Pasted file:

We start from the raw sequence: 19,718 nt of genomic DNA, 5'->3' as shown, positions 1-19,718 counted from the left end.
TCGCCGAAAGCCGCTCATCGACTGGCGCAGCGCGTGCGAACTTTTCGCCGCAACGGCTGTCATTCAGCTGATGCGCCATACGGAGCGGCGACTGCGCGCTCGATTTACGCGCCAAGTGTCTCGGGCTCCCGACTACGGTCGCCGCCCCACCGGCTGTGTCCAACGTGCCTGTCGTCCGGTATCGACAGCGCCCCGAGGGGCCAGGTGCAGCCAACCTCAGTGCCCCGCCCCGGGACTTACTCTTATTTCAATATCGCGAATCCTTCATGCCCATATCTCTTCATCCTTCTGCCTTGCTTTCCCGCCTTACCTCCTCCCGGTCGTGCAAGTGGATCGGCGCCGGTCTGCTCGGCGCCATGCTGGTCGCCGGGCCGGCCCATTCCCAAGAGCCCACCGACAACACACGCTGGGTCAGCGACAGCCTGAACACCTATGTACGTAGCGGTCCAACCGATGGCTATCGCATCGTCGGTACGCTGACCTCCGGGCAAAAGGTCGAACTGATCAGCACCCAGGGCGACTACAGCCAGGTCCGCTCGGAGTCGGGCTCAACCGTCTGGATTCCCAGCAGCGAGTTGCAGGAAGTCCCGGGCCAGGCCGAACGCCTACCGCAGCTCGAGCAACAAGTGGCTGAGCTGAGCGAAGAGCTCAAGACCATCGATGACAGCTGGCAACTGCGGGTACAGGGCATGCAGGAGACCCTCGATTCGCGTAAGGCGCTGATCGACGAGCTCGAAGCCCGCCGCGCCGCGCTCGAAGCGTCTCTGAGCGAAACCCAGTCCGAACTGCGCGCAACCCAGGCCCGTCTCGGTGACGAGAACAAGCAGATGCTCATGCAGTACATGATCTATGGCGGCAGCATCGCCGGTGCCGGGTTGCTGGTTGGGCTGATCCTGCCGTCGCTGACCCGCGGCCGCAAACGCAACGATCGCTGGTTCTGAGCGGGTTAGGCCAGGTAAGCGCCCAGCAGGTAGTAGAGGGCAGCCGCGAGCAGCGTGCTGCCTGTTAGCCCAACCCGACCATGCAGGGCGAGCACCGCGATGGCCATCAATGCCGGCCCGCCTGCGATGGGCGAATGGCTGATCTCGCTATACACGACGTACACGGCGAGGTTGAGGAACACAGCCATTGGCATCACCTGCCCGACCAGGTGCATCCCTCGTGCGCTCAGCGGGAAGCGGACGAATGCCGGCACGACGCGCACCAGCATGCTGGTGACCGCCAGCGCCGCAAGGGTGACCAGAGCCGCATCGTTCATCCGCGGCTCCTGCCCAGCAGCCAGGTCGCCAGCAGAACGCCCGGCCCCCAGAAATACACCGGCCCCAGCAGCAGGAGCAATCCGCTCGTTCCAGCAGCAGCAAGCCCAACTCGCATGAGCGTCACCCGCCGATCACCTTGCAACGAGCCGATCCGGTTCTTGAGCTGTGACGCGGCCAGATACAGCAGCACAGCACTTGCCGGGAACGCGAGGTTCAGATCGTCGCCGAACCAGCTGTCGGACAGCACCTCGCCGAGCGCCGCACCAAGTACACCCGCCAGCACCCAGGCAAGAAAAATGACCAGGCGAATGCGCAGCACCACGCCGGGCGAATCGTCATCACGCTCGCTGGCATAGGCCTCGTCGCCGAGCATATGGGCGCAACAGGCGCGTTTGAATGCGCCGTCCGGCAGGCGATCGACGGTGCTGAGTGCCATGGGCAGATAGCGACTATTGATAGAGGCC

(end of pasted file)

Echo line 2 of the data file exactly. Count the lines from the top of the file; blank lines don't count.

TCGCCGAAAGCCGCTCATCGACTGGCGCAGCGCGTGCGAACTTTTCGCCGCAACGGCTGTCATTCAGCTGATGCGCCATACGGAGCGGCGACTGCGCGCTCGATTTACGCGCCAAGTGTCTCGGGCTCCCGACTACGGTCGCCGCCCCACCGGCTGTGTCCAACGTGCCTGTCGTCCGGTATCGACAGCGCCCCGAGGGGCCAGGTGCAGCCAACCTCAGTGCCCCGCCCCGGGACTTACTCTTATTTCAATATCGCGAATCCTTCATGCCCATATCTCTTCATCCTTCTGCCTTGCTTTCCCGCCTTACCTCCTCCCGGTCGTGCAAGTGGATCGGCGCCGGTCTGCTCGGCGCCATGCTGGTCGCCGGGCCGGCCCATTCCCAAGAGCCCACCGACAACACACGCTGGGTCAGCGACAGCCTGAACACCTATGTACGTAGCGGTCCAACCGATGGCTATCGCATCGTCGGTACGCTGACCTCCGGGCAAAAGGTCGAACTGATCAGCACCCAGGGCGACTACAGCCAGGTCCGCTCGGAGTCGGGCTCAACCGTCTGGATTCCCAGCAGCGAGTTGCAGGAAGTCCCGGGCCAGGCCGAACGCCTACCGCAGCTCGAGCAACAAGTGGCTGAGCTGAGCGAAGAGCTCAAGACCATCGATGACAGCTGGCAACTGCGGGTACAGGGCATGCAGGAGACCCTCGATTCGCGTAAGGCGCTGATCGACGAGCTCGAAGCCCGCCGCGCCGCGCTCGAAGCGTCTCTGAGCGAAACCCAGTCCGAACTGCGCGCAACCCAGGCCCGTCTCGGTGACGAGAACAAGCAGATGCTCATGCAGTACATGATCTATGGCGGCAGCATCGCCGGTGCCGGGTTGCTGGTTGGGCTGATCCTGCCGTCGCTGACCCGCGGCCGCAAACGCAACGATCGCTGGTTCTGAGCGGGTTAGGCCAGGTAAGCGCCCAGCAGGTAGTAGAGGGCAGCCGCGAGCAGCGTGCTGCCTGTTAGCCCAACCCGACCATGCAGGGCGAGCACCGCGATGGCCATCAATGCCGGCCCGCCTGCGATGGGCGAATGGCTGATCTCGCTATACACGACGTACACGGCGAGGTTGAGGAACACAGCCATTGGCATCACCTGCCCGACCAGGTGCATCCCTCGTGCGCTCAGCGGGAAGCGGACGAATGCCGGCACGACGCGCACCAGCATGCTGGTGACCGCCAGCGCCGCAAGGGTGACCAGAGCCGCATCGTTCATCCGCGGCTCCTGCCCAGCAGCCAGGTCGCCAGCAGAACGCCCGGCCCCCAGAAATACACCGGCCCCAGCAGCAGGAGCAATCCGCTCGTTCCAGCAGCAGCAAGCCCAACTCGCATGAGCGTCACCCGCCGATCACCTTGCAACGAGCCGATCCGGTTCTTGAGCTGTGACGCGGCCAGATACAGCAGCACAGCACTTGCCGGGAACGCGAGGTTCAGATCGTCGCCGAACCAGCTGTCGGACAGCACCTCGCCGAGCGCCGCACCAAGTACACCCGCCAGCACCCAGGCAAGAAAAATGACCAGGCGAATGCGCAGCACCACGCCGGGCGAATCGTCATCACGCTCGCTGGCATAGGCCTCGTCGCCGAGCATATGGGCGCAACAGGCGCGTTTGAATGCGCCGTCCGGCAGGCGATCGACGGTGCTGAGTGCCATGGGCAGATAGCGACTATTGATAGAGGCC